It had been eight, long years since the iconic thrash metal band Metallica released an album for fans worldwide to get excited for. Their previous effort, 2008’s “Death Magnetic” seemed to have marked a return to form for the aging band with some great tracks here and there. Now in 2016, Metallica’s latest offering, the double album, “Hardwired…To Self-Destruct” aims to bring back what made them a powerhouse during the renaissance of thrash metal back in the ‘80s once more.
To put it simply, “Hardwired” finds Metallica doing what they do best: Crafting long and intricate thrash metal songs. In this case, it can be a good thing and a bad thing for an aging band such as Metallica. The good thing is that “Hardwired” succeeds in bringing back the sound of early Metallica on classic albums such as “…Injustice for All” and “Master of Puppets.” And I say that because for a while in the early 2000s, Metallica went soft with the album “St. Anger,” which didn’t feature many of the characteristics the band is known for, such as the hectic guitar solos. One of the standout tracks, “Atlas, Rise!” best exemplifies their much better, earlier sound by being completely bombastic with its unique riffs and possibly the greatest solo instrumental the band has done in quite a while.
The bad side unfortunately, is that we’ve probably heard all there is to Metallica. Have some killer riffs and lengthy convoluted solos with the addition of angsty lyrics and that’s all there is to it. In short, while “Hardwired” features some great moments, it’s not by any means groundbreaking work for the band. That’s the downside to being a band that’s been in the music industry for about 30 years. There just comes a time when the material stops becoming fresh. I appreciate Metallica harkening back to their roots, therefore making their material better, but it’s just really more of the same, even if it does sound great.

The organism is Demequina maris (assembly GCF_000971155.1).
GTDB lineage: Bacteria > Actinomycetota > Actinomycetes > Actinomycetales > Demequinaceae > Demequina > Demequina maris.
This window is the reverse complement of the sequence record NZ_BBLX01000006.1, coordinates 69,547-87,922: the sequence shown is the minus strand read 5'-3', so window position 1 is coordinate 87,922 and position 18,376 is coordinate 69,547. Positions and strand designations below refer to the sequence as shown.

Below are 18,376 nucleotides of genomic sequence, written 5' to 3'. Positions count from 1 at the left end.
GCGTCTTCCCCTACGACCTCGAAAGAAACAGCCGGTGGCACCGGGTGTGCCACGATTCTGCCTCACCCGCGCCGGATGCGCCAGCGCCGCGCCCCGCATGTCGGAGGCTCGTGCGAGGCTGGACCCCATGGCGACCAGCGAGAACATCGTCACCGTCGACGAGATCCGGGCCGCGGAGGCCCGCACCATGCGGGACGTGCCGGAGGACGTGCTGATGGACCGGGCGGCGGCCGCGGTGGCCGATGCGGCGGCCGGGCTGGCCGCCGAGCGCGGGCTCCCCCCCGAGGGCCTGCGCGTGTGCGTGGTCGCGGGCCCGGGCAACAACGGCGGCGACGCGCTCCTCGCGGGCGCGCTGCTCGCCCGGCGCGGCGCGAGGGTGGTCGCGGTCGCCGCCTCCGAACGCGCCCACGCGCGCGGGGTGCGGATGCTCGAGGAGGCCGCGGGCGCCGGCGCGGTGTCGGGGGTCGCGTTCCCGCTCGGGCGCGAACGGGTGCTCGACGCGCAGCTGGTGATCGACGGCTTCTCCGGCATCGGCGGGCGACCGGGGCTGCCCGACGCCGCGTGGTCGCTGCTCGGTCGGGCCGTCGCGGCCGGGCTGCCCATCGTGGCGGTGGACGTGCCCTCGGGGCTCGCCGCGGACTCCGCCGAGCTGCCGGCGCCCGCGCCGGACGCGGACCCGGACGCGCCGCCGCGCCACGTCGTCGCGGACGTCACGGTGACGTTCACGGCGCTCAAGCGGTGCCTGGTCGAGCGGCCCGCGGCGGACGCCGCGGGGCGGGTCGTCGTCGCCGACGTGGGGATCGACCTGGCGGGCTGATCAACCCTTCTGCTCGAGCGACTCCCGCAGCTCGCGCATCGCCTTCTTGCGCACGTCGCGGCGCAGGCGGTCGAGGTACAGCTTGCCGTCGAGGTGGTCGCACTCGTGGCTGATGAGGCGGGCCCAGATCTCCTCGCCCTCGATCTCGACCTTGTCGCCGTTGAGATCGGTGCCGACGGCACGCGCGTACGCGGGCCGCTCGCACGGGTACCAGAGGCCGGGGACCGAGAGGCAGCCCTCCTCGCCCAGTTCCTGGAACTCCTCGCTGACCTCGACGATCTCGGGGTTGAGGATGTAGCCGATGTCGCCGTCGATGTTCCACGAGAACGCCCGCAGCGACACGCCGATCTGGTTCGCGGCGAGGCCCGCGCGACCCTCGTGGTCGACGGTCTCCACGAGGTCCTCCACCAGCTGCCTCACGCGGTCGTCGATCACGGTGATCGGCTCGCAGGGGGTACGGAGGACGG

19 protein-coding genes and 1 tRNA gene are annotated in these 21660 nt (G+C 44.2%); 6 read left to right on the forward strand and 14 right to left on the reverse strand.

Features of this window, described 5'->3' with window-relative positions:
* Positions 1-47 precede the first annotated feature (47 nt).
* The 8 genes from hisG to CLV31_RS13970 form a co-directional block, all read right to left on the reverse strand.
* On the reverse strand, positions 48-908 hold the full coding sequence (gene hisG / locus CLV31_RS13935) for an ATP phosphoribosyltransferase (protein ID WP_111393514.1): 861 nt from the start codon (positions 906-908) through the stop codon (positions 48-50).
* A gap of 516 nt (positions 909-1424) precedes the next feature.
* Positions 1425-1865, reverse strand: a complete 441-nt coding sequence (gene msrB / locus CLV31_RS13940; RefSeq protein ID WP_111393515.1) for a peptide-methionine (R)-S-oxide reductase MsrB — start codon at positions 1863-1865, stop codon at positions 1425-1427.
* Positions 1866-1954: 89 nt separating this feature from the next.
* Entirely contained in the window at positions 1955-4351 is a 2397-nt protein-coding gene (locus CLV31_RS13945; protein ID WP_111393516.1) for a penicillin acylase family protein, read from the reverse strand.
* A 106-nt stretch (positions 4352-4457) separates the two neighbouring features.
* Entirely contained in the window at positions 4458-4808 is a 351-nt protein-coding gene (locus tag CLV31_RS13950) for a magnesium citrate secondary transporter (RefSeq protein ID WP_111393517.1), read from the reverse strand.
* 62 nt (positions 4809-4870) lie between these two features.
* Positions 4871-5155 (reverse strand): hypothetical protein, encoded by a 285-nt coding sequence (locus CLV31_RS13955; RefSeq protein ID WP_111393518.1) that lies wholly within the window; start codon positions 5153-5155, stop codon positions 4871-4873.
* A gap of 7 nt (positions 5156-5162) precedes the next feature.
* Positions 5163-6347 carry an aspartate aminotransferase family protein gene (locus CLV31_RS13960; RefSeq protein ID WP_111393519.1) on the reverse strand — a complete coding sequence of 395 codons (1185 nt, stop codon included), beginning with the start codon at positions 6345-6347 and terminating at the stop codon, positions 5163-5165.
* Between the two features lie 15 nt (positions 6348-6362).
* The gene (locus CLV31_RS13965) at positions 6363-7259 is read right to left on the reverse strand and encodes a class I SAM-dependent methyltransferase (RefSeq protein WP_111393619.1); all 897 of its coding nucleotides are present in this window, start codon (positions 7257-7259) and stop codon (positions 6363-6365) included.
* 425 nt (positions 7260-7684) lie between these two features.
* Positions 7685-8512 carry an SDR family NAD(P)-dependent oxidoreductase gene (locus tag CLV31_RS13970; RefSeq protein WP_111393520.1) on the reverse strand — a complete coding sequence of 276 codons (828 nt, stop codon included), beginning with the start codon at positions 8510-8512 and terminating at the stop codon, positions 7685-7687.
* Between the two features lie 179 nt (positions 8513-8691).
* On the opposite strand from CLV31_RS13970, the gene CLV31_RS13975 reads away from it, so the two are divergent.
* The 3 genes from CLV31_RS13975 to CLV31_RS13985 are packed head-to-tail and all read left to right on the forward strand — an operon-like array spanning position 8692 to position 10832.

Don’t get me wrong though, as aged as Metallica is, “Hardwired” still proves that the group has it in them to provide radical hard thrashing, head-banging metal. I mean for being one of the bands that straight up popularized the thrash metal genre back in the ‘80s with their first album “Kill ‘Em All,” it’s only fair to call them masters at it. Classic songs like the manic “Hit the Lights” helped pushed the boundaries for thrash metal with its hectic, hyperactive nature, something which Metallica still does right all these years later.
Aside from the craftsmanship of their songs, Metallica opted to release “Hardwired” as a double album, and I strongly question the decision to do so. For one, material on the latter half, or the second disc per se, is not as strong as the first disc. The band definitely comes right out of the gate strongly with the lead single “Hardwired” on the first disc and then going straight into the heavy hitter of the album, “Atlas, Rise!” Along the way are some good tracks like the satirical “Moth Into Flame,” which finds the band going against the mainstream celebrity culture and the rise of social media as a means to go viral.
The second disc has few shining moments such as “Am I Savage?” and the stellar closer of the album, “Spit Out the Bone.” But with each track averaging around six minutes or more, listening to the album in the latter half becomes a chore. It’s clear to see why the band opted for a double album as a means for each album to stand out on its own, but seeing as how the second album is not as strong as the first one, it would have been best to remain one cohesive entry.
Nonetheless, “Hardwired” proves that Metallica still has the raging fire inside of them to produce hardcore thrash metal. Although there are some absolute great moments scattered around the album, there isn’t anything new or fresh that truly revitalizes Metallica’s sound. If you want more of what made Metallica great in the first place, then “Hardwired…To Self-Destruct” is for you.